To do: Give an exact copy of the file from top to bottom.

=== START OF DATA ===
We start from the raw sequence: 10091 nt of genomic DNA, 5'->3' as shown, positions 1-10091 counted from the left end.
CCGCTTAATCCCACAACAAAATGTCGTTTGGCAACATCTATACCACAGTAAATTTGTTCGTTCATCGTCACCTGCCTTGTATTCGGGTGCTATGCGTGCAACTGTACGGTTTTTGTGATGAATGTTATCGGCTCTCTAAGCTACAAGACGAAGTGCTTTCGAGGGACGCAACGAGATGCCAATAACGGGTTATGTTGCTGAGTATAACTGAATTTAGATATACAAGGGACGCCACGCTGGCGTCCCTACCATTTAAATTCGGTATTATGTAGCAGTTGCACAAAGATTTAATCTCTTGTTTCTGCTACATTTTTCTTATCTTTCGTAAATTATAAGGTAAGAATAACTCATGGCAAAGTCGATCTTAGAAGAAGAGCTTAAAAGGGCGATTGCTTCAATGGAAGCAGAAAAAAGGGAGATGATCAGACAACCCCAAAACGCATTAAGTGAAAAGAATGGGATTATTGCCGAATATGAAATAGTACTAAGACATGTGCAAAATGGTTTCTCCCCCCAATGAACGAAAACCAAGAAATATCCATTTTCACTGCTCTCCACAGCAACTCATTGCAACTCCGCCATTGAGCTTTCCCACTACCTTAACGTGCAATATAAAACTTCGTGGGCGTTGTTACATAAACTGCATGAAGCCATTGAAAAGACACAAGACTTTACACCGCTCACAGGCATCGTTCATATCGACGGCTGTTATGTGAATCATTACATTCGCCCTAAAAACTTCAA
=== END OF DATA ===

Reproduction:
We start from the raw sequence: 10091 nt of genomic DNA, 5'->3' as shown, positions 1-10091 counted from the left end.
CCGCTTAATCCCACAACAAAATGTCGTTTGGCAACATCTATACCACAGTAAATTTGTTCGTTCATCGTCACCTGCCTTGTATTCGGGTGCTATGCGTGCAACTGTACGGTTTTTGTGATGAATGTTATCGGCTCTCTAAGCTACAAGACGAAGTGCTTTCGAGGGACGCAACGAGATGCCAATAACGGGTTATGTTGCTGAGTATAACTGAATTTAGATATACAAGGGACGCCACGCTGGCGTCCCTACCATTTAAATTCGGTATTATGTAGCAGTTGCACAAAGATTTAATCTCTTGTTTCTGCTACATTTTTCTTATCTTTCGTAAATTATAAGGTAAGAATAACTCATGGCAAAGTCGATCTTAGAAGAAGAGCTTAAAAGGGCGATTGCTTCAATGGAAGCAGAAAAAAGGGAGATGATCAGACAACCCCAAAACGCATTAAGTGAAAAGAATGGGATTATTGCCGAATATGAAATAGTACTAAGACATGTGCAAAATGGTTTCTCCCCCCAATGAACGAAAACCAAGAAATATCCATTTTCACTGCTCTCCACAGCAACTCATTGCAACTCCGCCATTGAGCTTTCCCACTACCTTAACGTGCAATATAAAACTTCGTGGGCGTTGTTACATAAACTGCATGAAGCCATTGAAAAGACACAAGACTTTACACCGCTCACAGGCATCGTTCATATCGACGGCTGTTATGTGAATCATTACATTCGCCCTAAAAACTTCAA